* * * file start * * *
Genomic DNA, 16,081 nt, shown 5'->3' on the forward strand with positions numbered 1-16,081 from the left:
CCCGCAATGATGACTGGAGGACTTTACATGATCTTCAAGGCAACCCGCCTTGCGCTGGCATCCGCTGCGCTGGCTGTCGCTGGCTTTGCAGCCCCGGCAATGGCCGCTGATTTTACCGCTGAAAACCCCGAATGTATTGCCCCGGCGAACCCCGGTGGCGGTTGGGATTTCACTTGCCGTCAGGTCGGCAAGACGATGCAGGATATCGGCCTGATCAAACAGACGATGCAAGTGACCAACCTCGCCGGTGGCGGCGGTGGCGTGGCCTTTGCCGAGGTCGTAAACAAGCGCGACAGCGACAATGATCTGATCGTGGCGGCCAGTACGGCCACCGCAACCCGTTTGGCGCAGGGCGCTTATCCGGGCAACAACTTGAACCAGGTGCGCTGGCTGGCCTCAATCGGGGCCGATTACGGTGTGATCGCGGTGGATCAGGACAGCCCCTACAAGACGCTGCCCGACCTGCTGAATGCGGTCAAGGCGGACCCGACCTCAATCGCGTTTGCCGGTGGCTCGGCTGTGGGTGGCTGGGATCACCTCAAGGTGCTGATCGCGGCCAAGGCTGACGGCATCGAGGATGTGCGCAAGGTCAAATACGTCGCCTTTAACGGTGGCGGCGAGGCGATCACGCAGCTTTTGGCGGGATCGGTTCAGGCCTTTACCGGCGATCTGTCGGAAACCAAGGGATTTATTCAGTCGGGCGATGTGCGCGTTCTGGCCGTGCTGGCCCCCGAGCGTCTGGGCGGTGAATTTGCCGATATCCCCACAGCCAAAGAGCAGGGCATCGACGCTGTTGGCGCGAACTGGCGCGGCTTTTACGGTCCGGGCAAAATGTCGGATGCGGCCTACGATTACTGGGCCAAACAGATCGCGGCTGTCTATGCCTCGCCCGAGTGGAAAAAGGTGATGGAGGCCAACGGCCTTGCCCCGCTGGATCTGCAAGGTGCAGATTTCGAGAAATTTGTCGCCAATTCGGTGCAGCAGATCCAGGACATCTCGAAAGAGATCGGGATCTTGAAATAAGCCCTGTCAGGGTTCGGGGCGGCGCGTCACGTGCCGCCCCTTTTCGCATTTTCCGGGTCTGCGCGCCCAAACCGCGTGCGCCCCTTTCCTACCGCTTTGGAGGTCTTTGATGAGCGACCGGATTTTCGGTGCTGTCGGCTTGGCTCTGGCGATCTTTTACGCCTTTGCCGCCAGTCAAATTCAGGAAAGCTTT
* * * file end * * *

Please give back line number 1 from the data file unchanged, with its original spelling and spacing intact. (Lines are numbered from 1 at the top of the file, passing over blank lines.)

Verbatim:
Genomic DNA, 16,081 nt, shown 5'->3' on the forward strand with positions numbered 1-16,081 from the left: